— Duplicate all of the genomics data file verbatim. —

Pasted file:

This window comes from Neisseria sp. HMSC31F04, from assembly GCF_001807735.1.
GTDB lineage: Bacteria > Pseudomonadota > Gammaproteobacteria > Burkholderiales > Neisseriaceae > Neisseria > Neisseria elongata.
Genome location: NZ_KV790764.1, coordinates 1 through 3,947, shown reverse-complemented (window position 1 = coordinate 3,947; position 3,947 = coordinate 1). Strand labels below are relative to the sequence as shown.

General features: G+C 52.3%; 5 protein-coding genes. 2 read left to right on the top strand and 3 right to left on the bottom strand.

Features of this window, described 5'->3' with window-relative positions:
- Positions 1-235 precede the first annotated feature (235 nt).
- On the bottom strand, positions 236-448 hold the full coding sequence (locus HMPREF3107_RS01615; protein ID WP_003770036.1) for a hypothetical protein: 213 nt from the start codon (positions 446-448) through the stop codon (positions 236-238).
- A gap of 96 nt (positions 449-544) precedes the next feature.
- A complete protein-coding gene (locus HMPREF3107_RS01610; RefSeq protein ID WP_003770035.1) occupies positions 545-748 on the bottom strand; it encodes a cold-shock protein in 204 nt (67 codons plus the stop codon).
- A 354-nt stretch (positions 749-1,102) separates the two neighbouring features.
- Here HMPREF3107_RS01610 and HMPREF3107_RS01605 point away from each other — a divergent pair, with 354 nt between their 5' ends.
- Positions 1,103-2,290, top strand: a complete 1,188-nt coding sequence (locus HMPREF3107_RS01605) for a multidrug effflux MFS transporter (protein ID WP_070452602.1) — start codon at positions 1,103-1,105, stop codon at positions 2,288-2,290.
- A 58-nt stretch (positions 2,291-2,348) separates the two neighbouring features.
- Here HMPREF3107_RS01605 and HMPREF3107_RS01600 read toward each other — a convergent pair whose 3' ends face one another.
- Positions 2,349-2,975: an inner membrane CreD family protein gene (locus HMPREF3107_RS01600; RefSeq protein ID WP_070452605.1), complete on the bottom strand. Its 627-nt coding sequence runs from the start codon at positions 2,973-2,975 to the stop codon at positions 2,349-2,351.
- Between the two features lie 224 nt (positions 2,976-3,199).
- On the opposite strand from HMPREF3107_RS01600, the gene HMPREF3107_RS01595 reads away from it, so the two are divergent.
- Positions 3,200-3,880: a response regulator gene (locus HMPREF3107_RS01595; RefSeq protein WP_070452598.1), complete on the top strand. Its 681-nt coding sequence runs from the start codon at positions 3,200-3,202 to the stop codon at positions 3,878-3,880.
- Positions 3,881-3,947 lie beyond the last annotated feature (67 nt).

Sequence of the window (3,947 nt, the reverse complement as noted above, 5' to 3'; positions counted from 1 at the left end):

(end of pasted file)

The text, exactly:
This window comes from Neisseria sp. HMSC31F04, from assembly GCF_001807735.1.
GTDB lineage: Bacteria > Pseudomonadota > Gammaproteobacteria > Burkholderiales > Neisseriaceae > Neisseria > Neisseria elongata.
Genome location: NZ_KV790764.1, coordinates 1 through 3,947, shown reverse-complemented (window position 1 = coordinate 3,947; position 3,947 = coordinate 1). Strand labels below are relative to the sequence as shown.

General features: G+C 52.3%; 5 protein-coding genes. 2 read left to right on the top strand and 3 right to left on the bottom strand.

Features of this window, described 5'->3' with window-relative positions:
- Positions 1-235 precede the first annotated feature (235 nt).
- On the bottom strand, positions 236-448 hold the full coding sequence (locus HMPREF3107_RS01615; protein ID WP_003770036.1) for a hypothetical protein: 213 nt from the start codon (positions 446-448) through the stop codon (positions 236-238).
- A gap of 96 nt (positions 449-544) precedes the next feature.
- A complete protein-coding gene (locus HMPREF3107_RS01610; RefSeq protein ID WP_003770035.1) occupies positions 545-748 on the bottom strand; it encodes a cold-shock protein in 204 nt (67 codons plus the stop codon).
- A 354-nt stretch (positions 749-1,102) separates the two neighbouring features.
- Here HMPREF3107_RS01610 and HMPREF3107_RS01605 point away from each other — a divergent pair, with 354 nt between their 5' ends.
- Positions 1,103-2,290, top strand: a complete 1,188-nt coding sequence (locus HMPREF3107_RS01605) for a multidrug effflux MFS transporter (protein ID WP_070452602.1) — start codon at positions 1,103-1,105, stop codon at positions 2,288-2,290.
- A 58-nt stretch (positions 2,291-2,348) separates the two neighbouring features.
- Here HMPREF3107_RS01605 and HMPREF3107_RS01600 read toward each other — a convergent pair whose 3' ends face one another.
- Positions 2,349-2,975: an inner membrane CreD family protein gene (locus HMPREF3107_RS01600; RefSeq protein ID WP_070452605.1), complete on the bottom strand. Its 627-nt coding sequence runs from the start codon at positions 2,973-2,975 to the stop codon at positions 2,349-2,351.
- Between the two features lie 224 nt (positions 2,976-3,199).
- On the opposite strand from HMPREF3107_RS01600, the gene HMPREF3107_RS01595 reads away from it, so the two are divergent.
- Positions 3,200-3,880: a response regulator gene (locus HMPREF3107_RS01595; RefSeq protein WP_070452598.1), complete on the top strand. Its 681-nt coding sequence runs from the start codon at positions 3,200-3,202 to the stop codon at positions 3,878-3,880.
- Positions 3,881-3,947 lie beyond the last annotated feature (67 nt).

Sequence of the window (3,947 nt, the reverse complement as noted above, 5' to 3'; positions counted from 1 at the left end):